What Happens If DACA Ends? Deporting Dreamers Won't Be a Priority, Homeland Secretary Secretary Says

01_16 Kirstjen Nielsen
Secretary of Homeland Security Kirstjen Nielsen speaks as U.S. President Donald Trump holds a bipartisan meeting with legislators on immigration reform at the White House in Washington, D.C., on January 9. REUTERS/Jonathan Ernst

Homeland Security Secretary Kirstjen Nielsen insisted Tuesday that federal agencies will not prioritize deporting immigrants brought illegally into the United States as children if Congress and the White House don't reach a deal to keep their protected status.

"It's not going to be a priority of the Immigration and Customs Enforcement to prioritize their removal. I've said that before. That's not the policy of DHS," Nielsen told CBS This Morning.

Nielsen added that these immigrants will remain a low priority "in perpetuity," but noted that if any of them commit a crime, "we will enforce the law."

The Deferred Action for Childhood Arrivals (DACA) program, enacted by President Barack Obama in 2012, allowed immigrants who illegally entered the country as minors to receive a renewable two-year stay from deportation.

In September 2017, the Trump administration announced its plan to phase out DACA by March 2018 unless Congress could rescue it with new immigration legislation. By then, nearly 800,000 "Dreamers" depended on DACA to legally remain in the U.S.

Congress has spent months trying to reach a deal that redefines and cements Dreamers' legal status while assuring tough immigration measures. But negotiations have stalled as Republicans and Trump insist that any deal to protect Dreamers must include funding for a Mexican border wall and other security measures. Democrats have balked at the GOP's proposals, arguing that Dreamers should not be used as "bargaining chips."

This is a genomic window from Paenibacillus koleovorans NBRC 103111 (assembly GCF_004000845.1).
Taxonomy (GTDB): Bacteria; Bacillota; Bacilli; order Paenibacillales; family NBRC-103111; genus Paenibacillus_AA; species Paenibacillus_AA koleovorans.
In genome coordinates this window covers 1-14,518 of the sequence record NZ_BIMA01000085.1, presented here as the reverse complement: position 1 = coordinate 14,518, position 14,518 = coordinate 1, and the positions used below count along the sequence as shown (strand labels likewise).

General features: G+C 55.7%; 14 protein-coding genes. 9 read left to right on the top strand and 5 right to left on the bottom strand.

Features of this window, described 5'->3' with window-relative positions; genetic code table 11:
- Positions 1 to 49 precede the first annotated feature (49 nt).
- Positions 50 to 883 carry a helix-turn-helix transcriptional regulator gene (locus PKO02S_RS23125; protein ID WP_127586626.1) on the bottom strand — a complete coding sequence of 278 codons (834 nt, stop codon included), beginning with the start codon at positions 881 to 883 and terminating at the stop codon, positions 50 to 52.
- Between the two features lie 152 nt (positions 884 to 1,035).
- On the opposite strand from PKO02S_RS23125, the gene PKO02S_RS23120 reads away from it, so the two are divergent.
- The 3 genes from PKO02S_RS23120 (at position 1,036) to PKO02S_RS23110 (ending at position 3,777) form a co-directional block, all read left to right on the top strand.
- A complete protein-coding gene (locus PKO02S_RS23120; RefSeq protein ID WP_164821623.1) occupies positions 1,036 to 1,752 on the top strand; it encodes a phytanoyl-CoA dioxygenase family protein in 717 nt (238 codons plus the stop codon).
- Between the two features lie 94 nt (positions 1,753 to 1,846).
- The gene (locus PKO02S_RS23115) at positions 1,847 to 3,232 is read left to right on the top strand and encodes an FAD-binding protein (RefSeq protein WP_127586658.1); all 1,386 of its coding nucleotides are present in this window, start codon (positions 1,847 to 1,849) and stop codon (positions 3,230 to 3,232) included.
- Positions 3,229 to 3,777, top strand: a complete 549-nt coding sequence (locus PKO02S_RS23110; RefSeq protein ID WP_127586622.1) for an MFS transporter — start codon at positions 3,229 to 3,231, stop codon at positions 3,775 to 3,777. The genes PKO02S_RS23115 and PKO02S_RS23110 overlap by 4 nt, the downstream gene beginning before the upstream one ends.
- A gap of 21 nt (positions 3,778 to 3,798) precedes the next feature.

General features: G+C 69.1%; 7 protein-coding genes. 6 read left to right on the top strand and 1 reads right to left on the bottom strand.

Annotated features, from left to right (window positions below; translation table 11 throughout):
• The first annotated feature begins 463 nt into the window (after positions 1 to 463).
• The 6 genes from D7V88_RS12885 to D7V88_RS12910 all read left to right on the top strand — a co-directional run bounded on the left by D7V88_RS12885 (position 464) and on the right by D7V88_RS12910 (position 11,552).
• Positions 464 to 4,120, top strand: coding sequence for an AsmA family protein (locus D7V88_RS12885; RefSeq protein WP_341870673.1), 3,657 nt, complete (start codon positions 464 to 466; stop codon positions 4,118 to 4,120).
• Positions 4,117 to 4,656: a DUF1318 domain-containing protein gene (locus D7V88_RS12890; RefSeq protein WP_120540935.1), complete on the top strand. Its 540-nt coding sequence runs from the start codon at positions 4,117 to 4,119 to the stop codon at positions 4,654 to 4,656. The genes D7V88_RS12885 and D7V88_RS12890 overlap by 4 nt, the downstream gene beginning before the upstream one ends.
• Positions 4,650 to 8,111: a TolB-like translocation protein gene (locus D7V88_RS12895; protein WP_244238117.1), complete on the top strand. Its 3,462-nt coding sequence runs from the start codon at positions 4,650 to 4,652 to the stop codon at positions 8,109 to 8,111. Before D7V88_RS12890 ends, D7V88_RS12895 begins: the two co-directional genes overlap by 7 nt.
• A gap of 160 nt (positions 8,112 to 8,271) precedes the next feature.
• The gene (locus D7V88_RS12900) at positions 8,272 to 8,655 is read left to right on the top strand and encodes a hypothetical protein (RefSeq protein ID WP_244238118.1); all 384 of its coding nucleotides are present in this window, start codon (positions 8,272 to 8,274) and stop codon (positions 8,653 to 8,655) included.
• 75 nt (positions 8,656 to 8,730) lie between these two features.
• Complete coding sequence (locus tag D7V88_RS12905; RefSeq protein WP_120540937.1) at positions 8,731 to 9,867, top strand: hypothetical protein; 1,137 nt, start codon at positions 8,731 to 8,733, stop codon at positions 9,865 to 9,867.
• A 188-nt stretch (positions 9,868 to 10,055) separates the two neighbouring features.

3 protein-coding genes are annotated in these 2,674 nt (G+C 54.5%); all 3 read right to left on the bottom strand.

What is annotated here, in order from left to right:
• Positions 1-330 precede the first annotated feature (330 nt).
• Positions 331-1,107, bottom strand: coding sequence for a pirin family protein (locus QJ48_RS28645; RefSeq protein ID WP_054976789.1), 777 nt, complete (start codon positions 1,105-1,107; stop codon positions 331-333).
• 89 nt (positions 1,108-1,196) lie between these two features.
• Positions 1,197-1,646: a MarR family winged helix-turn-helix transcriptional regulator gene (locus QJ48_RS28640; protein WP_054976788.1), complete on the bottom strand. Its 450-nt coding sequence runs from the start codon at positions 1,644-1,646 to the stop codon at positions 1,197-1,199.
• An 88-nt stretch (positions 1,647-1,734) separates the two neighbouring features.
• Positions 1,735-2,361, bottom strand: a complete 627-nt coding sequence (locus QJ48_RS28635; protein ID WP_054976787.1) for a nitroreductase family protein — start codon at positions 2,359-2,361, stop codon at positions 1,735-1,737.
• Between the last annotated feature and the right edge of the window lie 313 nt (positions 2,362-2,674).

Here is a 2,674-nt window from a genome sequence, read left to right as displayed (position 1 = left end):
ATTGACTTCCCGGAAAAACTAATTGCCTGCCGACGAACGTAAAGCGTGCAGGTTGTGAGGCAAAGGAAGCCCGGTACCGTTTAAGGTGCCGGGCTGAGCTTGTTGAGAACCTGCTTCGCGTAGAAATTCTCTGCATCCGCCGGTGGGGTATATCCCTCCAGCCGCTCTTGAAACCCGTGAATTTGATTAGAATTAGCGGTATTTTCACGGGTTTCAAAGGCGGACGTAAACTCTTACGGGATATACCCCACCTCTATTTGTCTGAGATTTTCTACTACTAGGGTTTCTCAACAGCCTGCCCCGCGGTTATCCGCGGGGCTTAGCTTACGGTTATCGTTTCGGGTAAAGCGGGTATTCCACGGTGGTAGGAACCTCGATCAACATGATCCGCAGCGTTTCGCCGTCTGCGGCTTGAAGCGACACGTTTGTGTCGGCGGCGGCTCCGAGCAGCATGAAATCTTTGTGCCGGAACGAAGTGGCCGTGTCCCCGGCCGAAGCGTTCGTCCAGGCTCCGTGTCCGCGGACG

Congress has until January 19 to reach a deal as part of negotiations that could lead to a government shutdown if no agreements are reached. Nielsen said federal immigration authorities will not seek to immediately deport Dreamers if the deadline is missed.

"Dreamers" hug as they meet with relatives at a new section of the border wall on the U.S.-Mexico border in Sunland Park. REUTERS/Jose Luis Gonzalez

Last week, U.S. District Judge William Alsup in San Francisco ruled that the Trump administration cannot end the DACA program until challenges to the Department of Homeland Security brought by the University of California system, 16 state attorneys general, and a DACA participant are fully litigated. On Saturday, immigration authorities announced they would accept DACA renewals, per Alsup's ruling.

Immigrant rights' groups have raised concerns over Dreamers facing deportation since Trump's decision to curtail DACA. The U.S. Customs and Immigration Services (USCIS), which processes DACA applications, has repeatedly said it will not "proactively" share applicants' information with ICE. However, as reported by The Daily Beast in September, USCIS also maintains that it will give ICE information on Dreamers' home addresses, places of employment, and other information if requested to do so.

In April 2017, Juan Manuel Montes, 23, became the first DACA participant to be deported by the Trump administration. Montes, who arrived in the U.S. when he was 9, was detained by Customs and Border Protection officers after he couldn't produce his ID or proof of his DACA status. The agents proceeded to deport Montes to Mexico within three hours of his arrest.

"Some people told me that they were going to deport me; others said nothing would happen," Montes told USA Today. "I thought that if I kept my nose clean nothing would happen."